Jose, one of our Highland 2 beta testers, wrote in with a feature request:

I’d love the ability to print individual scenes, with page breaks after each scene. It can be useful to physically rearrange scenes once printed.

We could add that as a command, but how often would users really want to do that? Rarely-used features are cruft. They make apps more complicated than they need to be, both for users and developers.

Luckily, it’s remarkably easy to do what Jose wants with any Fountain app, including the original Highland.

Step one: Think what it would look like

In Fountain syntax, a page break is simply three equal signs: ===

Meanwhile, scene headers start with either INT. or EXT.1

So in order to put a page break between each scene, you want to replace every instance of INT. with…

===
INT.

…and then do the same with EXT.

Step two: Make it look like that

Within Highland, you can do it with two passes of Find and Replace, choosing Replace All. It’s helpful to copy-and-paste the second part, since Mac’s default find and replace fields only show you a single line.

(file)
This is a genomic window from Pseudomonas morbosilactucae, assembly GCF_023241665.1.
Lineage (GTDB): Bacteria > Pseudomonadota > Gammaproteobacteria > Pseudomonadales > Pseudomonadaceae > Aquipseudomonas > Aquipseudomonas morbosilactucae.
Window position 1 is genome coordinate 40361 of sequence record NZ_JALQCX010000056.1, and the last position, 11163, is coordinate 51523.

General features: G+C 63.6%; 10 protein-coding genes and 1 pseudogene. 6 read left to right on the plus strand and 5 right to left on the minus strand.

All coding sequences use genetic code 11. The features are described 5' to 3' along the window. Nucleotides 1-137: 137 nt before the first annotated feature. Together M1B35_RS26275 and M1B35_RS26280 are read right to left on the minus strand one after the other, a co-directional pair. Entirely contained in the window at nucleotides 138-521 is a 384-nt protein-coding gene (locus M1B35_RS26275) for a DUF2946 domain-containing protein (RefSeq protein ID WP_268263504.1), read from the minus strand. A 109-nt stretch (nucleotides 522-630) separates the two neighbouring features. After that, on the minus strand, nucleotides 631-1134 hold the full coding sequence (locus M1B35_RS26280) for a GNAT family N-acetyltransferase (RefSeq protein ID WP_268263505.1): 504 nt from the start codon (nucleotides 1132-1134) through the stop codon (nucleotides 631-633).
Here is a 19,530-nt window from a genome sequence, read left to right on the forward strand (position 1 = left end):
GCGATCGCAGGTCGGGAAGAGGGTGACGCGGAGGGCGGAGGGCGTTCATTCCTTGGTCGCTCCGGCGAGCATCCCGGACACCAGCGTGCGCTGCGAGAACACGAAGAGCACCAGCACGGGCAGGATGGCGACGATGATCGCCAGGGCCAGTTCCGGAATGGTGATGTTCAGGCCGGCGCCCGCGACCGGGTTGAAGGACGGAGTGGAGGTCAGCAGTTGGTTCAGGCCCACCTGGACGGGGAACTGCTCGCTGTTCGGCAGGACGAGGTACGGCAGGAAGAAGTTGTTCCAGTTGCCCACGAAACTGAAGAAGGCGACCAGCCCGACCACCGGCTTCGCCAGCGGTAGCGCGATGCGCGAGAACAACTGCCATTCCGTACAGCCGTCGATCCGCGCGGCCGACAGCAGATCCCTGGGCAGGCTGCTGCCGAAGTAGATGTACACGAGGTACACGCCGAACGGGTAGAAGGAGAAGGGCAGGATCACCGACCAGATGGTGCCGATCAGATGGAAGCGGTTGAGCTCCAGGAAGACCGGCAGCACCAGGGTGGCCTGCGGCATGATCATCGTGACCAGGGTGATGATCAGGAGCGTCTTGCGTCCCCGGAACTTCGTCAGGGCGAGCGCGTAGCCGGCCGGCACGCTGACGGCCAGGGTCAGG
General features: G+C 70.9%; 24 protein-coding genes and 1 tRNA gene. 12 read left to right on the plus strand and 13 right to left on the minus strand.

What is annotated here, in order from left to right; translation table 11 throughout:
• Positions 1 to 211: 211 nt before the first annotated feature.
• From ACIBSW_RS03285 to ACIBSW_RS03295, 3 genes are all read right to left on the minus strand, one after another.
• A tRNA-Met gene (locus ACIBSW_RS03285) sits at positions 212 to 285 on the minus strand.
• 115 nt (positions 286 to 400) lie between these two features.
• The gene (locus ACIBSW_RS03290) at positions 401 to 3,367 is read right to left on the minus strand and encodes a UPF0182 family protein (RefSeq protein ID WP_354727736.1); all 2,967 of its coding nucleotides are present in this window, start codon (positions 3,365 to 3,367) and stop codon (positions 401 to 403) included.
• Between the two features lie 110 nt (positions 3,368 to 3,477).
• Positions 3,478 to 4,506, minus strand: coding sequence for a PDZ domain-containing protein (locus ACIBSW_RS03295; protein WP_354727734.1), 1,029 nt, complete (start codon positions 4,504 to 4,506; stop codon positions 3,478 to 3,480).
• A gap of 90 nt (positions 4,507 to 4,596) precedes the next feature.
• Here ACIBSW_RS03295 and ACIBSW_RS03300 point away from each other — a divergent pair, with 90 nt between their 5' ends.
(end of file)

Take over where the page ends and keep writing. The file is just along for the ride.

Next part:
find-and-replace

It took less than 20 seconds in all.

If breaking scenes into individual pages is something you do all the time, it’s easily automated. Here’s an AppleScript to do it: Split Fountain Scenes.

As always, it’s a good idea to work on a copy of the file you can toss after printing.

Highland’s plain-text Fountain format makes little hacks like this easy. For example, another beta tester requested a way to print his [[inline notes]], which are removed by default.

There’s no need for him to wait for us to add a feature. We suggested he simply find-and-replace [[ and ]] with ++. He got the inline notes he wanted right away.

How would you do this in Final Draft or Fade In?

With difficulty. I couldn’t find a way to do it without manually inserting page breaks at the end of every scene. If you figure out a way, let me know.

  1. You can also force a scene header by starting with a period: .DEEPER IN THE VOID. You can find these by searching for a return followed by a period.